Check Your Blindspots!

, posted: 27-Aug-2011 16:15

I was the subject of magnificent almost-crash today.  

Against my usually better judgement I decided to take the car out for a spin on a weekend, usually I leave the weekends alone because the roads are covered in half blind Sunday drivers, especially on this particular road.

Anyway, I'm humming along, and come up behind a couple of slow pokes, so like a good driver I check my mirrors, and a head check and look in front, and indicate, and pulled out to overtake them, I'm coming up something just short of 70mph passing the first car, a big land cruiser or something.

Suddenly, holy freaking crap the guy I'm overtaking, who I'm right next to, has decided to swing out into me going to overtake the car in front of him!  

Next few seconds are a bit of a blur, but suffice to say in an effort to not die a painful death there was a lots of tyre smoke, a little sideways driving, and eventually I regained control and got it all pointing the right way again.  I don't think it swapped ends entirely.

If I'd been in that situation on my motorbike, one of two things would have happened, 
  a) I'd have had enough room to carry on
  b) I'd be dead

Once I regained my composure I saw that the other driver looked to have stopped on the road a few hundred meters up.  I considered going to have words with him/her, but decided that discretion was the better part of valour and that my state of mind might not be conducive to cordial discussion, hopefully they got enough of a fright that they won't pull out without having a damn good look in a hurry.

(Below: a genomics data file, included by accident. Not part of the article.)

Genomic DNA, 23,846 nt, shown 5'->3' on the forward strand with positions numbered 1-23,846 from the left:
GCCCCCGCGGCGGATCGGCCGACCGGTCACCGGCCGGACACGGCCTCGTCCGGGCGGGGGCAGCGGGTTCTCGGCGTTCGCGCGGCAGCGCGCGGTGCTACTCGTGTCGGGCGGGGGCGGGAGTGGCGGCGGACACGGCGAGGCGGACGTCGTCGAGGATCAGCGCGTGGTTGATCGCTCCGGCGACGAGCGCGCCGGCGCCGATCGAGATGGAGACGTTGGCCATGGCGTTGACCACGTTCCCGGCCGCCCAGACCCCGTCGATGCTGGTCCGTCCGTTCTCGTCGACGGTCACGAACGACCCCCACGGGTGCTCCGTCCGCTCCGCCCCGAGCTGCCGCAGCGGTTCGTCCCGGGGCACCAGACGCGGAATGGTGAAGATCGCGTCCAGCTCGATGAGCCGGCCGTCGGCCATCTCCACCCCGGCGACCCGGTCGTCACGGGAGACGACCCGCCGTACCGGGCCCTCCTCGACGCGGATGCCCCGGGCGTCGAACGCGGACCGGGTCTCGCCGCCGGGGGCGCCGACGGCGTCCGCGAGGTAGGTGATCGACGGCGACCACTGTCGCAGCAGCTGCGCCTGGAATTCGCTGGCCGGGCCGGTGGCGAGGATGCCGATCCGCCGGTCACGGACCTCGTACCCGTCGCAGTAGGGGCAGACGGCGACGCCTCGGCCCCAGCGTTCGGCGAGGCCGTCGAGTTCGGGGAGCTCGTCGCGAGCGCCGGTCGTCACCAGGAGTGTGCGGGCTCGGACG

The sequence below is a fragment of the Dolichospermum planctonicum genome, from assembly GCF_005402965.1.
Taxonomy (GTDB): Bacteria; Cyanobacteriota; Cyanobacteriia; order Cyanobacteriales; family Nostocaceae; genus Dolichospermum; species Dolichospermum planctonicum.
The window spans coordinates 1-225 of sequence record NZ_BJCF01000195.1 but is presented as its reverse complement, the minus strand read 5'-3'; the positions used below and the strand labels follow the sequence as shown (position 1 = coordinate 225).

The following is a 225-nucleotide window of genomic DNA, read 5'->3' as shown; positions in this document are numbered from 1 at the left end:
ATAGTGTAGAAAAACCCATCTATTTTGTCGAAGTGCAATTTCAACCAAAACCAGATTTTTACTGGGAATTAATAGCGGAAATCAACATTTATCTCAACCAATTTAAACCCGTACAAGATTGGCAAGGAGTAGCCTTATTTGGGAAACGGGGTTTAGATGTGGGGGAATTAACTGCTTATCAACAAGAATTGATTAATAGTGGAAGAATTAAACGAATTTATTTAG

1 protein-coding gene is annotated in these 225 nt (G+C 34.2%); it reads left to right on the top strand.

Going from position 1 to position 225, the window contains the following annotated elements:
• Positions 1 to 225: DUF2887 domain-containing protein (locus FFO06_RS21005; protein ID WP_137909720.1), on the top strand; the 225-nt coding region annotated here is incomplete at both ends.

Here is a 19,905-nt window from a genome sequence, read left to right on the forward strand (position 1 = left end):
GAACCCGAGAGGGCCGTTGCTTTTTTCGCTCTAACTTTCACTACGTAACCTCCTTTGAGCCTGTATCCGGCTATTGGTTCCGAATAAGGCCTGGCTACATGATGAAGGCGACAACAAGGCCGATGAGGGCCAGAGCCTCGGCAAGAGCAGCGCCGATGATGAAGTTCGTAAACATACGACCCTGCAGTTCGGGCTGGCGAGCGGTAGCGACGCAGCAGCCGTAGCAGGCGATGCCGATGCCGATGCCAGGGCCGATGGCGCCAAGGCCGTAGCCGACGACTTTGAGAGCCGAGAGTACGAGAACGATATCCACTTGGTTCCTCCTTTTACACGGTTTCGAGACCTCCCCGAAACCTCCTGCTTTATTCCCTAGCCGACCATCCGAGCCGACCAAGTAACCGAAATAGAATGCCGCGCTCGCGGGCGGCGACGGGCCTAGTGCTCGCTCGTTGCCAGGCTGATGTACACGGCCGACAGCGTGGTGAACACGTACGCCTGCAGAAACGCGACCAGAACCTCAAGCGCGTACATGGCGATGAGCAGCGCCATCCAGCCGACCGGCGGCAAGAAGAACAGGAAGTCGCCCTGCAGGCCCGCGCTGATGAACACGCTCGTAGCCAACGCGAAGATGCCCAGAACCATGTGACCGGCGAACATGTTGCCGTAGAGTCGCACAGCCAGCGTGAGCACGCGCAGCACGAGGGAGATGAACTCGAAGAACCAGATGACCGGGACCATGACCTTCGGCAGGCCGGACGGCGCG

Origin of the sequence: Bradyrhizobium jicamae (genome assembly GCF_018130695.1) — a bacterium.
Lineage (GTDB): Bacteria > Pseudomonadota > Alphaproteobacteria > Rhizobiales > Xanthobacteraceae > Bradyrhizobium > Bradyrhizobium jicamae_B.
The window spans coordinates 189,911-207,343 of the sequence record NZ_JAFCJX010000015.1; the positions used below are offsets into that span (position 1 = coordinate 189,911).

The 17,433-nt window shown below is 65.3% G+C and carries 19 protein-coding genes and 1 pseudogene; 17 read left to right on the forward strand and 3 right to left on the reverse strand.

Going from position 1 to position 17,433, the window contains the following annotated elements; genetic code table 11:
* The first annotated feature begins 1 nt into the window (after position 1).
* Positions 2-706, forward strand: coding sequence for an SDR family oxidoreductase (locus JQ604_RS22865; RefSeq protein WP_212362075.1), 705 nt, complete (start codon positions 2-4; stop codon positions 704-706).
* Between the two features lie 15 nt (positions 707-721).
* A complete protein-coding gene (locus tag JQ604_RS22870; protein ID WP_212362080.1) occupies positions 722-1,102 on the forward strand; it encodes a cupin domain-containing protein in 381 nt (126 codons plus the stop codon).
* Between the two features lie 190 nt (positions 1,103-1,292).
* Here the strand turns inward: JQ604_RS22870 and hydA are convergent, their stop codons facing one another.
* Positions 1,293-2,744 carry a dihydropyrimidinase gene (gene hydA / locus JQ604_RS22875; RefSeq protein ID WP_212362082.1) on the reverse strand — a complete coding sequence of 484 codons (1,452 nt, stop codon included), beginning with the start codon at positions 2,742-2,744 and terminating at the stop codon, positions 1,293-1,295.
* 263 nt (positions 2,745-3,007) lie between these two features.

So, drivers, 
small low to the ground cars and motorbikes over taking you might be there!

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Comment by rscole86, on 27-Aug-2011 16:47

I enjoyed something similar today... on my way home from work a ute came onto the motorway into lane 1, I was riding my yellow beast in lane 2. Next thing I know he has already crossed the white line into my lane. Lucky for me, I was for some reaon expecting it, so had already checked lane three was clear for me to pull into and salute this most stupid driver.

Comment by Dratsab, on 28-Aug-2011 12:18

Had an almost identical encounter to you James, going up Ngauranga Gorge yesterday. I pulled out to over take a slower moving van and, as I was just coming up to him, the idiotard flicked on his indicator and just came across so he could overtake a slow vehicle in front of him.

My sense of discretion is not at all finely tuned so after a good 10-12 second horn blast from me he pulled back into his original lane. Then he started yelling and gesticulating madly at me over a dumb thing HE did. I gave it all back. Probably looked majorly crazy to other road users at the time.

I'm on the road a fair amount for my job and see this type of thing a lot, but not usually close up like that. I rate the vast majority of NZ drivers as s**t for a few simple reasons:
1. Not looking
2. Ignorant of other road users 
2. Incredibly aggressive over their own stupidity

On a side note, it makes me laugh when I see roads get blamed for peoples deaths - the roads are inanimate, it's idiots doing what they do that's the problem. It'd be fine if they just killed themselves but they tend kill others or take others with them.

Comment by oxnsox, on 29-Aug-2011 08:54